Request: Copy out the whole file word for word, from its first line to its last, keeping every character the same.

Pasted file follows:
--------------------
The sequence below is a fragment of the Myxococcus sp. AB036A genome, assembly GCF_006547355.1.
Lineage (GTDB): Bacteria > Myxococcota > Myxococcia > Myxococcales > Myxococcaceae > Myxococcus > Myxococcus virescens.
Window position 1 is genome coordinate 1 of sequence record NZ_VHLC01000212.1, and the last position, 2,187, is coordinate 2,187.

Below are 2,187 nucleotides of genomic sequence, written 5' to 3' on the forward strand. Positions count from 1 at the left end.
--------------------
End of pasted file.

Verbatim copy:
The sequence below is a fragment of the Myxococcus sp. AB036A genome, assembly GCF_006547355.1.
Lineage (GTDB): Bacteria > Myxococcota > Myxococcia > Myxococcales > Myxococcaceae > Myxococcus > Myxococcus virescens.
Window position 1 is genome coordinate 1 of sequence record NZ_VHLC01000212.1, and the last position, 2,187, is coordinate 2,187.

Below are 2,187 nucleotides of genomic sequence, written 5' to 3' on the forward strand. Positions count from 1 at the left end.